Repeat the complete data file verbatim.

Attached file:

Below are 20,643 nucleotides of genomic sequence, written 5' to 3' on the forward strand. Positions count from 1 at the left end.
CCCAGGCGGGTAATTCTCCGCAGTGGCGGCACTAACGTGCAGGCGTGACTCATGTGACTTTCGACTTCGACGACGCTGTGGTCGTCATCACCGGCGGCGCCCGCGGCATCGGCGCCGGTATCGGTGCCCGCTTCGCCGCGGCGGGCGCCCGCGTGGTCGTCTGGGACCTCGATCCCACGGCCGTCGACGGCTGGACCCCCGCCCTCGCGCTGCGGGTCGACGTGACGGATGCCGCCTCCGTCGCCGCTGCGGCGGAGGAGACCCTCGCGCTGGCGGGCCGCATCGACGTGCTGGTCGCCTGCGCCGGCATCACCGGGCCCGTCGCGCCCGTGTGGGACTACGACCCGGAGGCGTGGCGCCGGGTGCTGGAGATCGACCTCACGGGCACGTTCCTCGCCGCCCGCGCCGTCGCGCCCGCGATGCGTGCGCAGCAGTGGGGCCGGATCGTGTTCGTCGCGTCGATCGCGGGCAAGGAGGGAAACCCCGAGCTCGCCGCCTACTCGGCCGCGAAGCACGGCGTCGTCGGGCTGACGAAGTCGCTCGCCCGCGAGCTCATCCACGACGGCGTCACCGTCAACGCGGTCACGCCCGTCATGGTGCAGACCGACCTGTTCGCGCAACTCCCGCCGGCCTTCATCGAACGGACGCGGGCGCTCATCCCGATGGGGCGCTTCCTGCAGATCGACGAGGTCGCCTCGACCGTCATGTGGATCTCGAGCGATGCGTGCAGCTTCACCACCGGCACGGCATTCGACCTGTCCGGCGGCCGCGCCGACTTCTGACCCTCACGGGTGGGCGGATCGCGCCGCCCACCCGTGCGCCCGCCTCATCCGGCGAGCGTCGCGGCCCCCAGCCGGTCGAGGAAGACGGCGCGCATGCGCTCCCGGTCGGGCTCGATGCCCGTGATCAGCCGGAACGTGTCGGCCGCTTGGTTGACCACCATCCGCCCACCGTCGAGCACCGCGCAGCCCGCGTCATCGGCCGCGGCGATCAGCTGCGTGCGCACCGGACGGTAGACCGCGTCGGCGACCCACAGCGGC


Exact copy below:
Below are 20,643 nucleotides of genomic sequence, written 5' to 3' on the forward strand. Positions count from 1 at the left end.
CCCAGGCGGGTAATTCTCCGCAGTGGCGGCACTAACGTGCAGGCGTGACTCATGTGACTTTCGACTTCGACGACGCTGTGGTCGTCATCACCGGCGGCGCCCGCGGCATCGGCGCCGGTATCGGTGCCCGCTTCGCCGCGGCGGGCGCCCGCGTGGTCGTCTGGGACCTCGATCCCACGGCCGTCGACGGCTGGACCCCCGCCCTCGCGCTGCGGGTCGACGTGACGGATGCCGCCTCCGTCGCCGCTGCGGCGGAGGAGACCCTCGCGCTGGCGGGCCGCATCGACGTGCTGGTCGCCTGCGCCGGCATCACCGGGCCCGTCGCGCCCGTGTGGGACTACGACCCGGAGGCGTGGCGCCGGGTGCTGGAGATCGACCTCACGGGCACGTTCCTCGCCGCCCGCGCCGTCGCGCCCGCGATGCGTGCGCAGCAGTGGGGCCGGATCGTGTTCGTCGCGTCGATCGCGGGCAAGGAGGGAAACCCCGAGCTCGCCGCCTACTCGGCCGCGAAGCACGGCGTCGTCGGGCTGACGAAGTCGCTCGCCCGCGAGCTCATCCACGACGGCGTCACCGTCAACGCGGTCACGCCCGTCATGGTGCAGACCGACCTGTTCGCGCAACTCCCGCCGGCCTTCATCGAACGGACGCGGGCGCTCATCCCGATGGGGCGCTTCCTGCAGATCGACGAGGTCGCCTCGACCGTCATGTGGATCTCGAGCGATGCGTGCAGCTTCACCACCGGCACGGCATTCGACCTGTCCGGCGGCCGCGCCGACTTCTGACCCTCACGGGTGGGCGGATCGCGCCGCCCACCCGTGCGCCCGCCTCATCCGGCGAGCGTCGCGGCCCCCAGCCGGTCGAGGAAGACGGCGCGCATGCGCTCCCGGTCGGGCTCGATGCCCGTGATCAGCCGGAACGTGTCGGCCGCTTGGTTGACCACCATCCGCCCACCGTCGAGCACCGCGCAGCCCGCGTCATCGGCCGCGGCGATCAGCTGCGTGCGCACCGGACGGTAGACCGCGTCGGCGACCCACAGCGGC